‘Wake’ by Anna Hope

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The land here, though still ravaged, looks more like countryside than the Somme, further south. Here signs of life are returning to the farms. Here, even after everything, fields still look like fields, like land where something still may grow‘.

Wake, Anna Hope, Pg. 113

Anna Hope’s debut novel is a well-executed and perfectly-timed story of the lives of three women in post-war London, coinciding with the five-day journey, from his exhumation in the fields of France to his final resting place at Westminster Abbey, of the Unknown British Warrior. I have read a lot of World War One fiction and non-fiction in my time and have a, somewhat, unhealthy obsession with the Great War that can only be described as a sheer inability to comprehend how such a world-wide massacre took place. Hope’s novel, however, takes a very interesting and unique view of the devastation of war, from numerous female perspectives, two years on, showing that the state of the nation is still in need of serious repair.

“This might make people feel better, and it might help them to mourn. It may even help me. But it won’t put an end to war. And whatever anyone thinks, or says, England didn’t win the war. And Germany wouldn’t have won either’.

‘What do you mean?’

‘War wins’, he says. ‘And it keeps on winning, over and over again’.

He draws a circle in the air with his cigarette, and it’s as if he is drawing all of the wars, however many thousands of them, all of the wars past and all of the ones to come’.

Wake, Anna Hope, Pg.294

Hettie, a nineteen year old ‘dance-instructress’ at the Hammersmith Palais, has lost her father to the Spanish influenza and the brother she once knew to shell shock. Evelyn, almost thirty, has never been able to get over the loss of her lover, Fraser, and works in a dead-end job for the government pensions office. Ada, from Hackney, is grieving the loss of her son who died in unknown circumstances. What is quite beautiful about this novel is how Hope intricately weaves in the lives of these three women, who are indirectly linked to one another, with the well-researched events of the Unknown Warrior’s journey across the English Channel.

For each of these characters the Unknown Warrior means different things. Universally, the unknown soldier was brought from the fields of France to represent the thousands upon thousands of men whose bodies were never found. The unknown soldier was thought to appease those families who were never given the comfort of a body to grieve. But Wake also highlights how even those families who were given the news that their loved ones had been found and buried in France were unable to visit and pay their respects due to the cost of such a journey.

For Hettie, the arrival of the Unknown Warrior in London provides a chance for her to try and make more of an effort with her shell-shocked brother. They both join the herds of people gathering for the event and share their first moment of understanding between one another since the end of the war. Ada also benefits from witnessing the arrival of the Unknown Warrior. One of the most poignant moments in the novel, for me, came when Ada is unsure whether or not to go and thinks that she would have preferred it more if they had named the body for what it was – The Unknown Soldier. It would have been more real, more relatable. However, Evelyn’s negative view was the one I found most interesting. In fact, I found her the most interesting character in the novel, along with her brother Ed.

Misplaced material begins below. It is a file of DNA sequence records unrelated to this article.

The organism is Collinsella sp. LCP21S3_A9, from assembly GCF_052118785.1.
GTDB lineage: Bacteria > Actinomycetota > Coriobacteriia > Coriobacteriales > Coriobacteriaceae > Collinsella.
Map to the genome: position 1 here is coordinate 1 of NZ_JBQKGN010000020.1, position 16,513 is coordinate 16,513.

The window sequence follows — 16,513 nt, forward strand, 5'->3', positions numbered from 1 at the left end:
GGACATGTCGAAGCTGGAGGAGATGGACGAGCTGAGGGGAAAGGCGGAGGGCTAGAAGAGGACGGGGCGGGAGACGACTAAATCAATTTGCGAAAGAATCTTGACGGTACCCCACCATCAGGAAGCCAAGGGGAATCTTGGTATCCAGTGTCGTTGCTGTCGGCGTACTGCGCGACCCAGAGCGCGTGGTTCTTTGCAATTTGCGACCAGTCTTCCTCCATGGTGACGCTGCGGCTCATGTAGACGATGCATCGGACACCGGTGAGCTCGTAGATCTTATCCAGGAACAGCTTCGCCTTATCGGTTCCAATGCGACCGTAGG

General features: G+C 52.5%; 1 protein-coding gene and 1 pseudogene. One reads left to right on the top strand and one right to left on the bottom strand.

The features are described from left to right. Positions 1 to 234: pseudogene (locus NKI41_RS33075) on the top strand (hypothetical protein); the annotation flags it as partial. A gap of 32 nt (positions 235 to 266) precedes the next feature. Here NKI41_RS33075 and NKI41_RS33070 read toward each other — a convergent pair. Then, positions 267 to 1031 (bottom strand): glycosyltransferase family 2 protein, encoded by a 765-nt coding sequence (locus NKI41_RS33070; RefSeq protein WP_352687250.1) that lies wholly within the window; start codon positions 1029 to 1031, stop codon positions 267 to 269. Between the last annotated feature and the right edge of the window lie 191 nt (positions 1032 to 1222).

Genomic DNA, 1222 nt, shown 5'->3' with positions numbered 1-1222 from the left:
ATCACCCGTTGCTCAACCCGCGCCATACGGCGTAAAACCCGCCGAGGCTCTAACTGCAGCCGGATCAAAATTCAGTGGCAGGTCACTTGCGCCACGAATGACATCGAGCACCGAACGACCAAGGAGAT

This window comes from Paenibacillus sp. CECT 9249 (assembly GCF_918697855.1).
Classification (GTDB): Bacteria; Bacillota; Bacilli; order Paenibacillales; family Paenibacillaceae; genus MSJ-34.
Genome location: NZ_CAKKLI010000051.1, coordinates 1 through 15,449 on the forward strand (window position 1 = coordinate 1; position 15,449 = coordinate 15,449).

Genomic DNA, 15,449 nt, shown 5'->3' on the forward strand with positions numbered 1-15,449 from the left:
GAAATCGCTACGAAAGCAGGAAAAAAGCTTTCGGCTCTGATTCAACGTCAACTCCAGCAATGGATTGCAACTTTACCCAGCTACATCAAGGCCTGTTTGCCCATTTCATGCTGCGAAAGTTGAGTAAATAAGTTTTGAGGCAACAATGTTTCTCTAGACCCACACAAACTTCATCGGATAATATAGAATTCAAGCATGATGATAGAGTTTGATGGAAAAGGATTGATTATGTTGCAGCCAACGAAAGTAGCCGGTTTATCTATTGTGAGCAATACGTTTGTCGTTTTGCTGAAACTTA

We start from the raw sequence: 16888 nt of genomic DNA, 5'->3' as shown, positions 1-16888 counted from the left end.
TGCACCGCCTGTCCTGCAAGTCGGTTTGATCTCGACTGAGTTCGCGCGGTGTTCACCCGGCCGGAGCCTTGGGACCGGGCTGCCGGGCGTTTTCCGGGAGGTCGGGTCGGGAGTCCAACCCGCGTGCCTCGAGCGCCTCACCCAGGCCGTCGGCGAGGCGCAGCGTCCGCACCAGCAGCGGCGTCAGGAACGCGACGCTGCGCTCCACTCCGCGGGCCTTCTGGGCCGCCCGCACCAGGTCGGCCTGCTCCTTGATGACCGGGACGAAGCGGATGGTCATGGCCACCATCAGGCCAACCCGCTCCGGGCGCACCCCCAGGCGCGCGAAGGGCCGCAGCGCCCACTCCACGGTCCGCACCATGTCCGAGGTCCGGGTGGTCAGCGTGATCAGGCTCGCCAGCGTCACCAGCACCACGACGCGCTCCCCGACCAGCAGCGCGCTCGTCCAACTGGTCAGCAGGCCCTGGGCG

‘After four years of war, and two more years of ex-soldiers, day in, day out, this is what she has wanted; this is what she has sought. Someone’s truth. Not their cheer, not their bravery, not their anger, not their lies. And in four years, and two years of its aftermath, no one – not Fraser, not her brother – no one has shared with her their truth.

     […]Now that this truth is inside her, a part of her, it is not diamond hard and gleaming as truth should be, but shadowed, rimed in fear and sweat and murk and grime. There is no elevation in it, no answers, and no hope’.

Wake, Anna Hope, Pg.275

Evelyn appears as the most rebellious of the three women. The one most likely to question why and to question how dragging an unknown body from France to England is going to help a nation in need of answers, in need of some sort of justification. However, I was a bit disappointed with how Hope chose to end the novel. It was so abrupt and seemed too unrealistically positive for characters who have suffered so much. As memoir’s, such as Vera Brittain’s Testament of Youth, show, such a catastrophic event, like the First World War, does not resolve itself after only two years of its ending. I also found that the characters of these three women could have been fleshed out a lot more. There are glimpses of female ‘hysteria’, suicide and the treatment of French girls by English soldiers that I would have liked to have seen explored more. Though I do understand that the primary focus of the novel was on the journey of the Unknown Warrior and this was extremely well-researched. In the Acknowledgements section, Hope has underlined some of the key texts she used when writing Wake. A couple of them really interest me, such as Helen Zenna Smith’s Women of the Aftermath and The Virago Book of Women and the Great War. I may have to treat myself to those!

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